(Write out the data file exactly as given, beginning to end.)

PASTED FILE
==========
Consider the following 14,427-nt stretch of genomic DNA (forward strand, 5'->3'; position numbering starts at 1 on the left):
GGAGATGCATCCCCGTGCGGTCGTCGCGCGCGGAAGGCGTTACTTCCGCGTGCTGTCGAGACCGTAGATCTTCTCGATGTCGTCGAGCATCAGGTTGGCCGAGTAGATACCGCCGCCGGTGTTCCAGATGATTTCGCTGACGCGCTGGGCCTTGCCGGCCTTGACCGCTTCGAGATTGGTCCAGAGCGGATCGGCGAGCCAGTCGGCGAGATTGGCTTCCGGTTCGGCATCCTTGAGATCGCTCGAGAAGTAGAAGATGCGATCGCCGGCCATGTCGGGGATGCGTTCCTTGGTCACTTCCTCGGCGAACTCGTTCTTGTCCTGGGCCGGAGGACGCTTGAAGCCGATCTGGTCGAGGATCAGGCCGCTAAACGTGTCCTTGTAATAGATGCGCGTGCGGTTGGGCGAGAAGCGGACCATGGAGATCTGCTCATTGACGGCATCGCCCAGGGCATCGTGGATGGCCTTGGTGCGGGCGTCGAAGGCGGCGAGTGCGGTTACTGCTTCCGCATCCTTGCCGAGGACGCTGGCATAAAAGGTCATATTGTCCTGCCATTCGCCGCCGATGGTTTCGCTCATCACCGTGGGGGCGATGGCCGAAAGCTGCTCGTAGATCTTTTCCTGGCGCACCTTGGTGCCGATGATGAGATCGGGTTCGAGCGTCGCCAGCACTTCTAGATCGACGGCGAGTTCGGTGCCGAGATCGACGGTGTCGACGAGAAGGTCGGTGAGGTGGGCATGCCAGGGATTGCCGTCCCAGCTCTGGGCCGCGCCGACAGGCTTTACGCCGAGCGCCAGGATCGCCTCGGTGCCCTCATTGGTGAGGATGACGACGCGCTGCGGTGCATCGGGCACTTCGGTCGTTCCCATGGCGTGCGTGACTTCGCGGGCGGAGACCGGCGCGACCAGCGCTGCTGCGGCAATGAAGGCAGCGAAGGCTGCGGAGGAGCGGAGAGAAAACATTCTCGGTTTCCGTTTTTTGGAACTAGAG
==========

Consider the following 14,427-nt stretch of genomic DNA (forward strand, 5'->3'; position numbering starts at 1 on the left):
GGAGATGCATCCCCGTGCGGTCGTCGCGCGCGGAAGGCGTTACTTCCGCGTGCTGTCGAGACCGTAGATCTTCTCGATGTCGTCGAGCATCAGGTTGGCCGAGTAGATACCGCCGCCGGTGTTCCAGATGATTTCGCTGACGCGCTGGGCCTTGCCGGCCTTGACCGCTTCGAGATTGGTCCAGAGCGGATCGGCGAGCCAGTCGGCGAGATTGGCTTCCGGTTCGGCATCCTTGAGATCGCTCGAGAAGTAGAAGATGCGATCGCCGGCCATGTCGGGGATGCGTTCCTTGGTCACTTCCTCGGCGAACTCGTTCTTGTCCTGGGCCGGAGGACGCTTGAAGCCGATCTGGTCGAGGATCAGGCCGCTAAACGTGTCCTTGTAATAGATGCGCGTGCGGTTGGGCGAGAAGCGGACCATGGAGATCTGCTCATTGACGGCATCGCCCAGGGCATCGTGGATGGCCTTGGTGCGGGCGTCGAAGGCGGCGAGTGCGGTTACTGCTTCCGCATCCTTGCCGAGGACGCTGGCATAAAAGGTCATATTGTCCTGCCATTCGCCGCCGATGGTTTCGCTCATCACCGTGGGGGCGATGGCCGAAAGCTGCTCGTAGATCTTTTCCTGGCGCACCTTGGTGCCGATGATGAGATCGGGTTCGAGCGTCGCCAGCACTTCTAGATCGACGGCGAGTTCGGTGCCGAGATCGACGGTGTCGACGAGAAGGTCGGTGAGGTGGGCATGCCAGGGATTGCCGTCCCAGCTCTGGGCCGCGCCGACAGGCTTTACGCCGAGCGCCAGGATCGCCTCGGTGCCCTCATTGGTGAGGATGACGACGCGCTGCGGTGCATCGGGCACTTCGGTCGTTCCCATGGCGTGCGTGACTTCGCGGGCGGAGACCGGCGCGACCAGCGCTGCTGCGGCAATGAAGGCAGCGAAGGCTGCGGAGGAGCGGAGAGAAAACATTCTCGGTTTCCGTTTTTTGGAACTAGAG